These changes in the film-going experience extended far past the local level, as “cheaper, shinier, faster” eventually made its way to film marketing art as well. The incredible paintings and illustrations that used to be appreciated by studios and used for their one-sheet display posters, key art, and VHS/DVD covers were replaced with banal, generic, Photoshopped images almost overnight. Floating celebrity heads, the hero with his back to the camera, a romantic-comedy couple standing back-to-back, the badass walking away from an explosion… it was the same images recycled over and over again, passed from studio to studio; the product of market studies, test results, algorithms and celebrity agent demands.
And, although a few decent studio posters slipped through the cracks, the illustrated covers and posters that we knew and loved as movie fans all but died. But film poster art fans and movie lovers never forgot. They looked to the illustrated posters of the past for art, and these old one-sheets became more sought after than ever as the illustrated movie poster was becoming extinct.
Movie Posters: Take Two
In 2004, inspired by the popularity of the live rock show “gig poster,” a small T-shirt printing company based out of a movie theatre in Austin, Texas, began hiring gig poster illustrators to create incredible, limited edition screen-printed posters for film fans attending special screenings of classic movies. The company name was Mondo.
In the blink of an eye, the company skyrocketed to popularity and lovers of illustrated film art, fueled by a sense of nostalgia and a longing for the return of the movie poster, rushed to support them. Over the past decade, the illustrated film screen print movement has snowballed. Companies like Nakatomi Inc, Poster Collective, Odd City Entertainment and Skuzzles have all joined the movie screen print game, with new companies following in their footsteps daily. Galleries 1988 and Hero Complex Gallery in Los Angeles, Bottleneck Gallery in New York, Spoke Art Gallery in San Francisco and more are all opening their doors to focus on illustrated movie posters for the leagues of fans and collectors who have come out of the woodwork.
Today, a limited edition screen-printed movie poster will sell out online in seconds, only to be flipped on eBay minutes later for no less than three times its original cost. The movement has inspired an entire generation of young, talented artists to begin creating film-inspired art in the hopes that they might one day have one of their works hanging alongside an original Ken Taylor, Jason Edmiston, or Aaron Horkey print in a collector’s home. The overnight, multi-million-dollar film art industry shows no sign of slowing and has been covered by such notable media as The New York Times, Entertainment Weekly, The Huffington Post, Empire Magazine, The Guardian UK and more.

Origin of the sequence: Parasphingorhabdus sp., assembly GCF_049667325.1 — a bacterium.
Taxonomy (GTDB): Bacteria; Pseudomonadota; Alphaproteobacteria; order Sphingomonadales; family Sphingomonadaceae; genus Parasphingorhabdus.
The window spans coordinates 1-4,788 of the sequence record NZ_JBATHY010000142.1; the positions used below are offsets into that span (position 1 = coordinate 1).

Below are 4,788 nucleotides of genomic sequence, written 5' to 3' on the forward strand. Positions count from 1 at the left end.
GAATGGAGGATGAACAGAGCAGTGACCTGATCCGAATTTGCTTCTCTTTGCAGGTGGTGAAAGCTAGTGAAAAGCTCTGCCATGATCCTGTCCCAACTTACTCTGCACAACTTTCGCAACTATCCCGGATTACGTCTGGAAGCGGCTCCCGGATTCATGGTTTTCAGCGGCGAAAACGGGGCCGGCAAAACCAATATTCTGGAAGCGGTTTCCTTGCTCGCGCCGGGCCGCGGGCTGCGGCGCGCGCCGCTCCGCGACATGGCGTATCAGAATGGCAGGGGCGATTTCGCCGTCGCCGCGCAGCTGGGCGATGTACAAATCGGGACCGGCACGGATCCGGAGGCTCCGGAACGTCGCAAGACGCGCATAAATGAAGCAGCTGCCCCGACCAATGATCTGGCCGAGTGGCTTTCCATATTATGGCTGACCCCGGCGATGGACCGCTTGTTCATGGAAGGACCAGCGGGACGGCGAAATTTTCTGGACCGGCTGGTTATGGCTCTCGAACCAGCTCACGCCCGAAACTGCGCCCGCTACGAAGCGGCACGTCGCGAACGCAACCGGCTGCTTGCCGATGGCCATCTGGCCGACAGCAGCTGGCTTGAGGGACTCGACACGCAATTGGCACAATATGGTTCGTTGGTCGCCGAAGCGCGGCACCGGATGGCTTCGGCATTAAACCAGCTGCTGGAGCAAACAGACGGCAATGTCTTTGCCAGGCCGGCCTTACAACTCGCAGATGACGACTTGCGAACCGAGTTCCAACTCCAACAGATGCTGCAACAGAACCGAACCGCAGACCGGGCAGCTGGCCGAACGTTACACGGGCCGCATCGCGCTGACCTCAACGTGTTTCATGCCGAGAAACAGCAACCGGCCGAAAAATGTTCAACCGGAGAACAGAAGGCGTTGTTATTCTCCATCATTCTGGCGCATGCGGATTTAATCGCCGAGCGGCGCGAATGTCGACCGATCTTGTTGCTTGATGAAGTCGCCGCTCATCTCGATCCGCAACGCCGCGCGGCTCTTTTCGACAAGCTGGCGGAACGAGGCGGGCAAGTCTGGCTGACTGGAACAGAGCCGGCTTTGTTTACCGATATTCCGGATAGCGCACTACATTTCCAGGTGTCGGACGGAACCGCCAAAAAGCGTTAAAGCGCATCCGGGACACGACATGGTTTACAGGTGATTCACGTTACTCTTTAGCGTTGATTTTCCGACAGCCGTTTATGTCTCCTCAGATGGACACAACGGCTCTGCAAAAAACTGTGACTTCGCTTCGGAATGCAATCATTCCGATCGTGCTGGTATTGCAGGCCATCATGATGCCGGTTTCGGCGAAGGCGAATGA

I have been collecting these posters for more than 5 years. Why is it, then, that I had never considered custom framing until I took on a role as Roma Moulding’s in-house video producer? It was not for lack of finances. Like many other collectors, I am more than happy to pay for beautiful frames to house my prized collections. Neither was it for lack of taste, as any framer knows that countless options are available to cater to any style. Why, then?
Framing—the Finishing Touch
It’s simply because I didn’t know that the option existed for me until I began working for a custom frame manufacturer. I had never walked past a frame shop and seen film art on display. I had never seen a framing ad targeted to my huge and rapidly growing collector’s demographic. If I had, I certainly would have spent the last five years spending money on custom framing (as opposed to just this past year). And there are leagues of others like me just waiting for the custom framing world to invite them in.
Give them a sign. A framed movie poster or screenprint on display in your shop’s window might read “Jaws,” but to a collector it says, “Nerds Welcome!” The movie poster is back. And it needs to be framed in something rad.